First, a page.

Fat Metabolism


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Contrary to popular belief, like all of the nutrients, fat is beneficial in the right amounts. Body fat provides much of the energy that muscles use to function. In the body, it provides many services we would not want to do without. Fat is a built-in protective mechanism that ensures survival, maintains cell structure, supplies fuel, and aids in the absorption of vitamins.


The group known as fats is chemically termed as lipids. The function of a fat cell is to store and release calories when needed. Whenever lipids are free in the bloodstream, there is an opportunity for the fat cells is lipogenesis and the enzymes that assist in the process is lipolytic. Enzymes are utilized when fat is released (lipolysis). Both the size and number of fat cells and enzymes differ in men and women. The total amount of fat cells in a woman is greater than a man. Women’s fat cells are larger, and they have more storage enzymes. Men, on the other hand, possess smaller fat cells and fewer releasing enzymes.


Fat storage takes place after meals when fat is more abundant in the bloodstream, and the release of fat occurs during periods of caloric reduction of fasting. When one reduces caloric intake, the fat storage enzymes activate in preparation for a diet period and the cells become less efficient at losing fat. Continuous “Yo-Yo’ dieting increases this process, leaving one with more active storage cells and less efficient releasing fat each subsequent time. In sum, with each subsequent diet, one will lose weight more slowly and gain it easier when returning to regular eating habits. A personalized weight loss plan will allow you to safely lose and manage your weight while eliminating the effects of “Yo-Yo’ dieting.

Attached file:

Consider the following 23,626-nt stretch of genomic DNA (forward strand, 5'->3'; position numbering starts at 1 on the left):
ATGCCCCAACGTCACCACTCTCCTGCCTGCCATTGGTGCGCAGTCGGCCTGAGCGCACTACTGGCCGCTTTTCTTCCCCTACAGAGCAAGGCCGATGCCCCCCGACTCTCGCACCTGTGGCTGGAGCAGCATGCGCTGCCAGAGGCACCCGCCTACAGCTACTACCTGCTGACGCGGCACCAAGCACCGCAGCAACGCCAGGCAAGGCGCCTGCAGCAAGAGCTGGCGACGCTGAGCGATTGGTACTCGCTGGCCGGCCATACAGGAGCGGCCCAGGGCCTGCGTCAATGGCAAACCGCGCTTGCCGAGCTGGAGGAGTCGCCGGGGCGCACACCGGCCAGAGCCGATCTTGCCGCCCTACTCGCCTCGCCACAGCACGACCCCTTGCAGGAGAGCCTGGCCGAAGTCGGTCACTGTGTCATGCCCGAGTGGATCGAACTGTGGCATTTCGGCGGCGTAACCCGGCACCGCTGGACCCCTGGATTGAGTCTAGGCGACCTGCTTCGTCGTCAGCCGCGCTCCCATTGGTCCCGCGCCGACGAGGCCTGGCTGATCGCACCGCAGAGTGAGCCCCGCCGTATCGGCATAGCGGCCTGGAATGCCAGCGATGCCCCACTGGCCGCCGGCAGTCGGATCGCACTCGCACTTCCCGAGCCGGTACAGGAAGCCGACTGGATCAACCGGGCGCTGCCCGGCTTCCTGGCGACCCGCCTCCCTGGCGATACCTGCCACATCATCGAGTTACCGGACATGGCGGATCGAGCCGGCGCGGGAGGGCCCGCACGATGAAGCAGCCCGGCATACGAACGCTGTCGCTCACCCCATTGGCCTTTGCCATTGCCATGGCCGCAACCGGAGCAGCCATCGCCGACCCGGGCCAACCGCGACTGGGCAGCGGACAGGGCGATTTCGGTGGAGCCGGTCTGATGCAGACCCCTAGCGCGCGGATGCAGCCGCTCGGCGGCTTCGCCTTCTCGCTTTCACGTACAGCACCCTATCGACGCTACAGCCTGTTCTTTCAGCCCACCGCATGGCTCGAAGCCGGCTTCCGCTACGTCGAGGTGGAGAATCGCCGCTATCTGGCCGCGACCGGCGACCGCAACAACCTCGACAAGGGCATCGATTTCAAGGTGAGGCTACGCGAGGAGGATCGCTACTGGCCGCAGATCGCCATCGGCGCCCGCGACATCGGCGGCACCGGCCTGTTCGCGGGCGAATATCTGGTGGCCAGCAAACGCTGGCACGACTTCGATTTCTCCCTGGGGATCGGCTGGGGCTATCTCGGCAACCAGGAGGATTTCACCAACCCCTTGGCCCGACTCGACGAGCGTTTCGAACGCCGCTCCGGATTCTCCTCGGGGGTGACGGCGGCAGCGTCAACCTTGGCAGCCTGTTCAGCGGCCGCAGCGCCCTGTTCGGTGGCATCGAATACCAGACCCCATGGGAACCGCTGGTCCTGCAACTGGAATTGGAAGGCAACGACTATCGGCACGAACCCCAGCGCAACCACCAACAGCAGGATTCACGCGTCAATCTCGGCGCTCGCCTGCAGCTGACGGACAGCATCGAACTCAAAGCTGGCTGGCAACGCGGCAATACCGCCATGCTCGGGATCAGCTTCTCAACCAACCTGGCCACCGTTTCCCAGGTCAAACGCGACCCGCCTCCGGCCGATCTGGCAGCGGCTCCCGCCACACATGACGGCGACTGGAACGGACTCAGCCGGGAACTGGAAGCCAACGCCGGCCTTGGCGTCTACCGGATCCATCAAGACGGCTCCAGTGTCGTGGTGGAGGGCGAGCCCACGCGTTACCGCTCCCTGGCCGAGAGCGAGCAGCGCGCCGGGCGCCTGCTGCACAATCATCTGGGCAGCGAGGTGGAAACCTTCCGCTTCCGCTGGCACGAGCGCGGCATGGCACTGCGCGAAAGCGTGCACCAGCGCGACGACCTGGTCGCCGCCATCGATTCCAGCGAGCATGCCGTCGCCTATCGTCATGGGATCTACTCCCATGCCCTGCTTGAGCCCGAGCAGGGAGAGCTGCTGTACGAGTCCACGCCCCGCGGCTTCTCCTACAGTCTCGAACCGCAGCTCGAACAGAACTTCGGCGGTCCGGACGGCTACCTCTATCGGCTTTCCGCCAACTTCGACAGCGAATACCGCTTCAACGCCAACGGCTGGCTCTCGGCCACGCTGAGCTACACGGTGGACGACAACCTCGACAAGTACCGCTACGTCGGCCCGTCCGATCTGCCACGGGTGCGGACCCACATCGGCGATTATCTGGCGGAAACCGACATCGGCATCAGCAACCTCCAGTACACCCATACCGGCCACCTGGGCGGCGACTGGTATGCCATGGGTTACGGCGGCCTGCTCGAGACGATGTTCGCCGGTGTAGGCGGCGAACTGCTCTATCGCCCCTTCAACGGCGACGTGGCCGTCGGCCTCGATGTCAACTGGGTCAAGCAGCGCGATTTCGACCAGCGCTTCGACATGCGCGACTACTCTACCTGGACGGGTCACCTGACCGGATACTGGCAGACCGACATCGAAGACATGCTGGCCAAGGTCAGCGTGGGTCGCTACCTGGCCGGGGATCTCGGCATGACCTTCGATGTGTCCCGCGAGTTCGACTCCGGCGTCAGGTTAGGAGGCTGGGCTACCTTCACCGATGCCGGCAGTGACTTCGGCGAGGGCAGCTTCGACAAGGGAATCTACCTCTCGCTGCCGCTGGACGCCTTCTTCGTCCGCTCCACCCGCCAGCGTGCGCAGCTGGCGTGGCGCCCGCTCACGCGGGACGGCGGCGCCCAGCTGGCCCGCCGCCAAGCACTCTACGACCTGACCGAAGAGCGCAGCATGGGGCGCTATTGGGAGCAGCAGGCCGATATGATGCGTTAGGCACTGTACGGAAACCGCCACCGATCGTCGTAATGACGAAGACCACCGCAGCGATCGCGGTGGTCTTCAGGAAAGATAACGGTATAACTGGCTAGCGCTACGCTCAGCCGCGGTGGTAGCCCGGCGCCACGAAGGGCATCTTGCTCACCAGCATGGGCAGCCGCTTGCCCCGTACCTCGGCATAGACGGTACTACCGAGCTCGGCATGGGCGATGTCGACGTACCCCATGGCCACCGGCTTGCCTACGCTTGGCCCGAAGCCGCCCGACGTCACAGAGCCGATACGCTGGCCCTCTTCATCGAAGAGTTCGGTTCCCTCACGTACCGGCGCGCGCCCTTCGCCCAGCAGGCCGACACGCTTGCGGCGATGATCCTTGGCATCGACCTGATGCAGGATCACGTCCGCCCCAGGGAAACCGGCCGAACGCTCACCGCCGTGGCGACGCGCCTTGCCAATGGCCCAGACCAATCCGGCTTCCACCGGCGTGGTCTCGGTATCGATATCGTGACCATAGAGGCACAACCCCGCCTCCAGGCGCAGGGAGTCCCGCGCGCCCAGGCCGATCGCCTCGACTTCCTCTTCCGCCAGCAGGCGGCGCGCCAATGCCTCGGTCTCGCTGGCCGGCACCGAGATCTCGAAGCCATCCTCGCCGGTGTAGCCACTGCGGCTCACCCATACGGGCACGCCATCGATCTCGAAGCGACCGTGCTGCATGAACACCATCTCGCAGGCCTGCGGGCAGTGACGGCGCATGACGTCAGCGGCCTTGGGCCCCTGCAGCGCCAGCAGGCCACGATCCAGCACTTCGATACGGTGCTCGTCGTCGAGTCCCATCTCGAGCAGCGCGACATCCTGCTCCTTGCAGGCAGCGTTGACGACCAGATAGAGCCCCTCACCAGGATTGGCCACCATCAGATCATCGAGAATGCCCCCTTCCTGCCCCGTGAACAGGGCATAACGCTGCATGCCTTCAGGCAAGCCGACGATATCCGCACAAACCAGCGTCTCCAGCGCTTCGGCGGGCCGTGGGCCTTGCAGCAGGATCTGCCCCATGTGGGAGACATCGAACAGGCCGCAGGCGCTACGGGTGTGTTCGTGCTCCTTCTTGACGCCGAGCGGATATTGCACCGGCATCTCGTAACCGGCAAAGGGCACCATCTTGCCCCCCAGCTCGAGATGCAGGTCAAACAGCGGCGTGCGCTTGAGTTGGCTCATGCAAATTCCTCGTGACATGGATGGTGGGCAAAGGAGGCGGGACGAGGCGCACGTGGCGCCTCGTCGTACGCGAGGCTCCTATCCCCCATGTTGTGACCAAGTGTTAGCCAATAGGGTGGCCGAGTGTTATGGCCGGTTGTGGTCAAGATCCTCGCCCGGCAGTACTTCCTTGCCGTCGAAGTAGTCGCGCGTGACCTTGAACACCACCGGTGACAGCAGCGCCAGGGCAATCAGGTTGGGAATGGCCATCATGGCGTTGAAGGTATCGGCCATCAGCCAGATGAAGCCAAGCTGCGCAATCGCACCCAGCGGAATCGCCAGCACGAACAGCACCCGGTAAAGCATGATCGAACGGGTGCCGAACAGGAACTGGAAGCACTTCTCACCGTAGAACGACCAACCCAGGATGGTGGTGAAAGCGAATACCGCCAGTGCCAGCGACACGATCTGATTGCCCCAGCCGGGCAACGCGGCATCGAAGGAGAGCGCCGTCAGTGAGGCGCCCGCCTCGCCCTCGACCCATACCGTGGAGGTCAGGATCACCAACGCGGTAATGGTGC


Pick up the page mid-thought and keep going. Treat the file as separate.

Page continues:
Theory suggests that the overconsumption of fat and its storage in the body contributes to one’s susceptibility to diabetes, gallbladder disease, cancer, and heart disease. To avoid these conditions, the dietary guidelines for Americans recommend avoiding excess fat, saturated fat, and cholesterol. To stay within these guidelines, one must identify the various types of fat and the foods they are found in. A personalized nutrition analysis will determine your fat intake and recommend the amounts you should consume to maintain good health.

To obtain a personalized weight management program, contact a professional nutritionist, or your local health club.

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*Results not typical, individual results may vary.

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